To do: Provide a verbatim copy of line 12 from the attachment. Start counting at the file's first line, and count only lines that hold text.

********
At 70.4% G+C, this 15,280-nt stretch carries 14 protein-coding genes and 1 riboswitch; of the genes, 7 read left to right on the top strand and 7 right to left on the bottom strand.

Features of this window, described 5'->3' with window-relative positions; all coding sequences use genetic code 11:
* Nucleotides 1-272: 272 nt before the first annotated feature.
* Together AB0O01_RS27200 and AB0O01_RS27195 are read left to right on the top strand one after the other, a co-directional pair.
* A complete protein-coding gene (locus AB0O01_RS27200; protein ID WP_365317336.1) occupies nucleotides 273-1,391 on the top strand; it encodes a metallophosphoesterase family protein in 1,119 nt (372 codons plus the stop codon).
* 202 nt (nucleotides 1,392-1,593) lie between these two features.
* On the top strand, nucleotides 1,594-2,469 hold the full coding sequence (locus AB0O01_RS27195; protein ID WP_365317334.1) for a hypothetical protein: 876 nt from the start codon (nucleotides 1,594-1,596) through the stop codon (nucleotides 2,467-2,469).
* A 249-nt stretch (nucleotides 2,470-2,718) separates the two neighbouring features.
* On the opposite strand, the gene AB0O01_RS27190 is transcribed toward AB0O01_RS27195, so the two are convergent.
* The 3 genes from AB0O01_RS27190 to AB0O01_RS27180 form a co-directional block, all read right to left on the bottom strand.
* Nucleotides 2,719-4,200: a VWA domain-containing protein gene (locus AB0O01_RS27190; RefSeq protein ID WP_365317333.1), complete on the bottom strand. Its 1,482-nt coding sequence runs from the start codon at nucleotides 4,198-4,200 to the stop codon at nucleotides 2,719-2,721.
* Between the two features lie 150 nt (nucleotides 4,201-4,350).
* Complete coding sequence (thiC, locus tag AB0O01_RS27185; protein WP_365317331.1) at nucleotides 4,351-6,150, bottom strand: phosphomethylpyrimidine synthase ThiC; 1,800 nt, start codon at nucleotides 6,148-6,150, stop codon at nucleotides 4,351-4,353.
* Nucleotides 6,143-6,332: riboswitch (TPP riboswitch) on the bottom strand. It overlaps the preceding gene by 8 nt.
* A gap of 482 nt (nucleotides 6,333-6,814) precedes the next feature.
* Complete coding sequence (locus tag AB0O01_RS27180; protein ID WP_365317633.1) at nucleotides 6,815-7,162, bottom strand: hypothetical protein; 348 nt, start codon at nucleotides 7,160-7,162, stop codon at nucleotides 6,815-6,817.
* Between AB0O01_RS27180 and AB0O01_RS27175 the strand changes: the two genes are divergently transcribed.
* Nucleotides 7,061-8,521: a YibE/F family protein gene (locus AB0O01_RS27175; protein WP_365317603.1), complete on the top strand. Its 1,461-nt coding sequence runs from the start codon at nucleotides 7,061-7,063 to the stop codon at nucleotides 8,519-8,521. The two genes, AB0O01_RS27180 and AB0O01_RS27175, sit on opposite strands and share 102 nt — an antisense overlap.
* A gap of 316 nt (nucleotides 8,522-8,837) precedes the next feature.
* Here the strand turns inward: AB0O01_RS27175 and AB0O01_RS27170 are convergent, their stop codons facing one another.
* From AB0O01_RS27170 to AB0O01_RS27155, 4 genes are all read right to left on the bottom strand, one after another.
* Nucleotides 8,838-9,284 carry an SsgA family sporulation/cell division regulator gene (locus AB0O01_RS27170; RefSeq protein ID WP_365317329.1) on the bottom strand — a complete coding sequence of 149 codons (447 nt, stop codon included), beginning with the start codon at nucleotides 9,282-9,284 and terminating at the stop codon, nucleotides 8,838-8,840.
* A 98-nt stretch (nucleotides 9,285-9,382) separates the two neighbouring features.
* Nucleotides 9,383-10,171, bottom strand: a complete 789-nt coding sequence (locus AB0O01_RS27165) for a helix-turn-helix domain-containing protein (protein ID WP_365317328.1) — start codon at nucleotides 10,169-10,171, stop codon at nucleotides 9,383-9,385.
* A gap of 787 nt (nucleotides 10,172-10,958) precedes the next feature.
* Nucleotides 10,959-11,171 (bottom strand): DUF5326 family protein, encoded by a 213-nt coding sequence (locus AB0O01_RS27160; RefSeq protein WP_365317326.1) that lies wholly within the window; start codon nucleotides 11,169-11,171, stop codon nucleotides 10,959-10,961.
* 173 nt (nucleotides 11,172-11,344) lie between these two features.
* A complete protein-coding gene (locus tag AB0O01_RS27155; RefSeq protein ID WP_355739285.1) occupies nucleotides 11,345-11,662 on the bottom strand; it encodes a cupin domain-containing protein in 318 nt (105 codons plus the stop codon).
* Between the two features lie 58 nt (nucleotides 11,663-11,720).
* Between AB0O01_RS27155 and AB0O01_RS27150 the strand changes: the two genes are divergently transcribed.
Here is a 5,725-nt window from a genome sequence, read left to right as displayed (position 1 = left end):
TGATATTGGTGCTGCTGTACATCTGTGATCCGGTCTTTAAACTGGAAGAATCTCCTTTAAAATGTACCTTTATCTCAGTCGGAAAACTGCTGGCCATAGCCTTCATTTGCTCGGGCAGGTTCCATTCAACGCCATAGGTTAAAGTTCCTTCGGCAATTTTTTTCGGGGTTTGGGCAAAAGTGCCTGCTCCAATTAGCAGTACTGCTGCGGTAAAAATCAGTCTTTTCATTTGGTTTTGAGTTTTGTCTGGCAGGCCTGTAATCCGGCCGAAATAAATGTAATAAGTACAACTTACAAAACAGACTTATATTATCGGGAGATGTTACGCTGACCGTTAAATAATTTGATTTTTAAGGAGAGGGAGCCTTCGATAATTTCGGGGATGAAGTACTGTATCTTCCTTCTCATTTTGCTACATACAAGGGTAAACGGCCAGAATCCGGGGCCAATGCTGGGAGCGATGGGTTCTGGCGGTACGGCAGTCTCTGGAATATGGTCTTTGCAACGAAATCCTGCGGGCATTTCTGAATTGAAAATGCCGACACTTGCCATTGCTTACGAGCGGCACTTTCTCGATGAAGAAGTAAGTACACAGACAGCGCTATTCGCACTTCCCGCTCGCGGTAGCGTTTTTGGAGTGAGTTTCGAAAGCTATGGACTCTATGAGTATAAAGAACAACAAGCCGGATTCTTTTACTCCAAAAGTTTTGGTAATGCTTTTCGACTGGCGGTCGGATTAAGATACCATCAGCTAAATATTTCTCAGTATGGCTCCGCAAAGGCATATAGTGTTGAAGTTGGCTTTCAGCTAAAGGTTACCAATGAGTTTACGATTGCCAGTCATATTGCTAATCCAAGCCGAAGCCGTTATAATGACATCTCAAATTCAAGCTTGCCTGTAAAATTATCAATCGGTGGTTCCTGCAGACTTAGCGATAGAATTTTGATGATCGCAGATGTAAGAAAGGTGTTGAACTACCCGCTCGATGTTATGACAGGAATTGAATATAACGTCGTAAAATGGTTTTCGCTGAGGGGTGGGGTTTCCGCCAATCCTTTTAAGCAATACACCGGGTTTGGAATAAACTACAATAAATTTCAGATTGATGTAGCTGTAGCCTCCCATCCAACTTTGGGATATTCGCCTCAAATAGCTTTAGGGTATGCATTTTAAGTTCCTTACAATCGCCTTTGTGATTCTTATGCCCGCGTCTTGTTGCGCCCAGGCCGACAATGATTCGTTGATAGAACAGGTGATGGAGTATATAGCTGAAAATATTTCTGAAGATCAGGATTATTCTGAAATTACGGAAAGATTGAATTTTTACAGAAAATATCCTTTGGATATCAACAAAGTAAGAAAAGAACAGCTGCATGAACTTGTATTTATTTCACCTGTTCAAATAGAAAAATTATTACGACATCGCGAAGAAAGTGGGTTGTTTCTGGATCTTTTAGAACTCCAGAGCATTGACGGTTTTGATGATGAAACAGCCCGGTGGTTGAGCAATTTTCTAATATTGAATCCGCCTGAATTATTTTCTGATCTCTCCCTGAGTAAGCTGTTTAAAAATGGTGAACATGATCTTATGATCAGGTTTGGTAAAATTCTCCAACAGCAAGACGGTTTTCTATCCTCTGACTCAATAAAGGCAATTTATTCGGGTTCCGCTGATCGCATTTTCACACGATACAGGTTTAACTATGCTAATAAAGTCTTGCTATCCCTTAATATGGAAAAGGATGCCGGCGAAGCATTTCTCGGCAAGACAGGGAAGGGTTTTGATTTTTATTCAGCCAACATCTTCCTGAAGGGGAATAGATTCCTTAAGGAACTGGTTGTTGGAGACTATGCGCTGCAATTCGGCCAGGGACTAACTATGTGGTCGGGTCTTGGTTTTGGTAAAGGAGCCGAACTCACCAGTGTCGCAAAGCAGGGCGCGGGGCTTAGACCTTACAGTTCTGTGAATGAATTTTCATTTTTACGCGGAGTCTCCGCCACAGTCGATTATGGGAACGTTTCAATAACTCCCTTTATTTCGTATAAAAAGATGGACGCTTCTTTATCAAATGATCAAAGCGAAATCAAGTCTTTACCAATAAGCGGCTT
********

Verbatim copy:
* Between the two features lie 150 nt (nucleotides 4,201-4,350).